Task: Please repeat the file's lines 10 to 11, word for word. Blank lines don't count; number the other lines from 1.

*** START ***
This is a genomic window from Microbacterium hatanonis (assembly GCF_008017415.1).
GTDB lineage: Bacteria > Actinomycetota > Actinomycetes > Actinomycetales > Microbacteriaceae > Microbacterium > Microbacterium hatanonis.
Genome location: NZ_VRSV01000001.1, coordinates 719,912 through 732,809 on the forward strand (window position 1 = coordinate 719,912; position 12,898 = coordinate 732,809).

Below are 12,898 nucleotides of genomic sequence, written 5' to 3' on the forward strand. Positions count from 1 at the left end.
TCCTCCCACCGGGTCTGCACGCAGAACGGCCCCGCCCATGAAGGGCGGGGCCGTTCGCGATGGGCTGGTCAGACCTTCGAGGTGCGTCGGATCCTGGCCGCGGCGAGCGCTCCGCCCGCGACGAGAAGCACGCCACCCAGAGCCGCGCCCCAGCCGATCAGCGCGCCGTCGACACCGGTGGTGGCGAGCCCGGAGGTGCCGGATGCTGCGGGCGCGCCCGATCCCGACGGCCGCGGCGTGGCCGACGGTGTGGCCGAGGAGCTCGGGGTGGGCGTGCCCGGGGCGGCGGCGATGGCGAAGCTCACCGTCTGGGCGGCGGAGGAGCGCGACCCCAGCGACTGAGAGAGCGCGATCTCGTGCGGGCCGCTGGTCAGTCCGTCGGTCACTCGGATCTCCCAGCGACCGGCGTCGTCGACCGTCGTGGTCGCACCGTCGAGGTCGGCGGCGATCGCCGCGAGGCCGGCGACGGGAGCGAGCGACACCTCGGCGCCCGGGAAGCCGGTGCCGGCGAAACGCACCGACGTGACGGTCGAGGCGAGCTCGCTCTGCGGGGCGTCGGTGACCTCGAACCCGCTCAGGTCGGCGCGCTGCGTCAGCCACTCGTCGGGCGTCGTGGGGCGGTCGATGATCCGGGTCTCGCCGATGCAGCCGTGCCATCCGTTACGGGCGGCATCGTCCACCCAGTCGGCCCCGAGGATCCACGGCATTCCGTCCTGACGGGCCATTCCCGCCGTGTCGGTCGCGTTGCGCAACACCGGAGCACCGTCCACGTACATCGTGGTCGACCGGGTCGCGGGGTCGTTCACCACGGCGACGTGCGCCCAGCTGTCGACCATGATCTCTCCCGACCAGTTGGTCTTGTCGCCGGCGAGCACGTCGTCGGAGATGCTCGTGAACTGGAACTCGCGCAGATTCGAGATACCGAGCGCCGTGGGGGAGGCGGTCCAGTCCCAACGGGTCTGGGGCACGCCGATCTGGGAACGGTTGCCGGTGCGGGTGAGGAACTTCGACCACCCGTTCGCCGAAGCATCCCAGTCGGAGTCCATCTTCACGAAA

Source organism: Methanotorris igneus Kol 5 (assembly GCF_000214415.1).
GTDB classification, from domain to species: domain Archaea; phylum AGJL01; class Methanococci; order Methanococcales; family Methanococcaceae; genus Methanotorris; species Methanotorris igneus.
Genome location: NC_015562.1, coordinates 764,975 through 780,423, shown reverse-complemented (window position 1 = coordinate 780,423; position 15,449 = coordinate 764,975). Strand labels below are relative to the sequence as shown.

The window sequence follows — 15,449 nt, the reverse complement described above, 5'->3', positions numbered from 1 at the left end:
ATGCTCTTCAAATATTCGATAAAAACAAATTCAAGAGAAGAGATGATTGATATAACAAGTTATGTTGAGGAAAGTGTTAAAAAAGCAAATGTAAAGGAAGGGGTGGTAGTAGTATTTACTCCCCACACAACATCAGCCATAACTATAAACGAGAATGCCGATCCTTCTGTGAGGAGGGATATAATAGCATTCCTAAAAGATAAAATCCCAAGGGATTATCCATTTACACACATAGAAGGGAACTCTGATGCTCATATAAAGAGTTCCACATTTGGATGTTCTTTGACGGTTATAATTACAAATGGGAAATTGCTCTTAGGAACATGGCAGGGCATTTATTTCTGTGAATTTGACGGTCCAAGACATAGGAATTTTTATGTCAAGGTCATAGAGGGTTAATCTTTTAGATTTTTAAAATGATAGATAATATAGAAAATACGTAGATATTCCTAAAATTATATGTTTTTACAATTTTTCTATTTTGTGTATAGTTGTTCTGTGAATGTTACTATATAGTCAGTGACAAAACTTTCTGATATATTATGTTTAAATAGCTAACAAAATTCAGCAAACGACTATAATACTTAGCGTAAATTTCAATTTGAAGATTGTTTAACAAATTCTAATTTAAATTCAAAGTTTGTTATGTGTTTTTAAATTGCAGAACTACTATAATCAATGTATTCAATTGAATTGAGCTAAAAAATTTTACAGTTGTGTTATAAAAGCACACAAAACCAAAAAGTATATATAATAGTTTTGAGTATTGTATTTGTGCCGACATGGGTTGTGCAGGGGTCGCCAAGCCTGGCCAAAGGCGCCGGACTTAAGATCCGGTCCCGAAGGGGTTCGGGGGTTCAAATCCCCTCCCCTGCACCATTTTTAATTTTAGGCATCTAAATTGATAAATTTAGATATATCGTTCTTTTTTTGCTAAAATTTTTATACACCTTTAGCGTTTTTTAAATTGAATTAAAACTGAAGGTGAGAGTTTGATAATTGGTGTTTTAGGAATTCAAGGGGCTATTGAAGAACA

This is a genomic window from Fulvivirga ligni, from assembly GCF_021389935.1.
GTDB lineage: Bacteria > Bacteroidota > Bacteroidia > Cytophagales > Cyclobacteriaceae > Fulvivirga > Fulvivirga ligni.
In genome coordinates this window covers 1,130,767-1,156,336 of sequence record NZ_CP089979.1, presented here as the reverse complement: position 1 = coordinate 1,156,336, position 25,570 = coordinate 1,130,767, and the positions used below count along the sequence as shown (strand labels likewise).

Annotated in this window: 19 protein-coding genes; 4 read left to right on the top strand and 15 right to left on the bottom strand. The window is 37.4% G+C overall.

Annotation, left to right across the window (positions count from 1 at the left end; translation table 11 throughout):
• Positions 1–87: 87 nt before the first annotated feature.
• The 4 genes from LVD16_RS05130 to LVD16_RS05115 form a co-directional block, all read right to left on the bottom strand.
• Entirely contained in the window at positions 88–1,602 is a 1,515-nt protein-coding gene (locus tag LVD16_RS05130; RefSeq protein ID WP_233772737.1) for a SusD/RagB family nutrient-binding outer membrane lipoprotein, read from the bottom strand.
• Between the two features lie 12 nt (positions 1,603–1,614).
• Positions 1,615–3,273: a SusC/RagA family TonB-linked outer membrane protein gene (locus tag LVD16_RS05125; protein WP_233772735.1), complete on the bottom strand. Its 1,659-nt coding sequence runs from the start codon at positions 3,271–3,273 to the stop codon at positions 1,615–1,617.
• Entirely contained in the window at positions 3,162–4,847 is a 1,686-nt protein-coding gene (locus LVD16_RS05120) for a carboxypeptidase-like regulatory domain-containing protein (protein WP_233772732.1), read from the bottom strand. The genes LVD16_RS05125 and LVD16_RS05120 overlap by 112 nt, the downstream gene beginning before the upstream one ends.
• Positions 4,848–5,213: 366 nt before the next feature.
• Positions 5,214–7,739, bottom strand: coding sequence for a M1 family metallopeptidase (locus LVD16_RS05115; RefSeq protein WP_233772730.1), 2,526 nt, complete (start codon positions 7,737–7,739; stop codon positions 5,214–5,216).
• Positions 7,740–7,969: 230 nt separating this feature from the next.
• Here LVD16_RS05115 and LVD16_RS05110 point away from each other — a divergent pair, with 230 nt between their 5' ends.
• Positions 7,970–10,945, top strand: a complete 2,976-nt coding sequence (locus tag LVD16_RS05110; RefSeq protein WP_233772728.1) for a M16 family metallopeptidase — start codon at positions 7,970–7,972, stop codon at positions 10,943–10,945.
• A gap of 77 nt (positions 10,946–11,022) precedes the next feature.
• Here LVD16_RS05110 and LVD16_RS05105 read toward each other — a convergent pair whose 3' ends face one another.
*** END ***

ATGCTCTTCAAATATTCGATAAAAACAAATTCAAGAGAAGAGATGATTGATATAACAAGTTATGTTGAGGAAAGTGTTAAAAAAGCAAATGTAAAGGAAGGGGTGGTAGTAGTATTTACTCCCCACACAACATCAGCCATAACTATAAACGAGAATGCCGATCCTTCTGTGAGGAGGGATATAATAGCATTCCTAAAAGATAAAATCCCAAGGGATTATCCATTTACACACATAGAAGGGAACTCTGATGCTCATATAAAGAGTTCCACATTTGGATGTTCTTTGACGGTTATAATTACAAATGGGAAATTGCTCTTAGGAACATGGCAGGGCATTTATTTCTGTGAATTTGACGGTCCAAGACATAGGAATTTTTATGTCAAGGTCATAGAGGGTTAATCTTTTAGATTTTTAAAATGATAGATAATATAGAAAATACGTAGATATTCCTAAAATTATATGTTTTTACAATTTTTCTATTTTGTGTATAGTTGTTCTGTGAATGTTACTATATAGTCAGTGACAAAACTTTCTGATATATTATGTTTAAATAGCTAACAAAATTCAGCAAACGACTATAATACTTAGCGTAAATTTCAATTTGAAGATTGTTTAACAAATTCTAATTTAAATTCAAAGTTTGTTATGTGTTTTTAAATTGCAGAACTACTATAATCAATGTATTCAATTGAATTGAGCTAAAAAATTTTACAGTTGTGTTATAAAAGCACACAAAACCAAAAAGTATATATAATAGTTTTGAGTATTGTATTTGTGCCGACATGGGTTGTGCAGGGGTCGCCAAGCCTGGCCAAAGGCGCCGGACTTAAGATCCGGTCCCGAAGGGGTTCGGGGGTTCAAATCCCCTCCCCTGCACCATTTTTAATTTTAGGCATCTAAATTGATAAATTTAGATATATCGTTCTTTTTTTGCTAAAATTTTTATACACCTTTAGCGTTTTTTAAATTGAATTAAAACTGAAGGTGAGAGTTTGATAATTGGTGTTTTAGGAATTCAAGGGGCTATTGAAGAACA

This is a genomic window from Fulvivirga ligni, from assembly GCF_021389935.1.